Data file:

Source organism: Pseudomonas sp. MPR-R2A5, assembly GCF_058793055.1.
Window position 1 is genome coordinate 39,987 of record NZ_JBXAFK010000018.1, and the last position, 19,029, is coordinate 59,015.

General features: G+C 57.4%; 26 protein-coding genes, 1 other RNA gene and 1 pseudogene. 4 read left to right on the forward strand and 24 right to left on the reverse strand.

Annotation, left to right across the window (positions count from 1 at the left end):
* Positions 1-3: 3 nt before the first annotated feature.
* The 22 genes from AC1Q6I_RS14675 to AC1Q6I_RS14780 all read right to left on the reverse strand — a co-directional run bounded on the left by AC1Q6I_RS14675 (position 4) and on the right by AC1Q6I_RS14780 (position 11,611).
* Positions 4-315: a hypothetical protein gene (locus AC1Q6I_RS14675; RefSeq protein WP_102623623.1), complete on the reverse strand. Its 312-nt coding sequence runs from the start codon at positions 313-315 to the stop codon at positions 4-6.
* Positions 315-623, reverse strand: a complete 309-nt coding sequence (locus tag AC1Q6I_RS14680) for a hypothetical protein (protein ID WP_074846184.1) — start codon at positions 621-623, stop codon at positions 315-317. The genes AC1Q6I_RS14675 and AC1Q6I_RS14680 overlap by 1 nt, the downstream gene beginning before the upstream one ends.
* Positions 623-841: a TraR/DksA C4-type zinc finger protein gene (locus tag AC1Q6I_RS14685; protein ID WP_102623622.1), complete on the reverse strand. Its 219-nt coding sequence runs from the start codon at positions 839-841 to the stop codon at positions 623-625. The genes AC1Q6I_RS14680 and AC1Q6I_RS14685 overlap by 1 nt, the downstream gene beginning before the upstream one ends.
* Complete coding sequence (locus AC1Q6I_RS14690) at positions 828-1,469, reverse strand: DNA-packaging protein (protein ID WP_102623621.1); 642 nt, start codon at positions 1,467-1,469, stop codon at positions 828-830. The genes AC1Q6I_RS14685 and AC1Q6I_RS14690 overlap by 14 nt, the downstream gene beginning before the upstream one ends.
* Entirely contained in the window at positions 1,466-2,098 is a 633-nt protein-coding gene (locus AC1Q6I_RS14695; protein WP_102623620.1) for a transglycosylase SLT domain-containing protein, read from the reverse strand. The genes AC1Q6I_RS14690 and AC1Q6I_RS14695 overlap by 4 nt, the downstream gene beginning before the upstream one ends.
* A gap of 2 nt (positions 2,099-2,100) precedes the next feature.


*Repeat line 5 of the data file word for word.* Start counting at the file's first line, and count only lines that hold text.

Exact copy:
* Positions 1-3: 3 nt before the first annotated feature.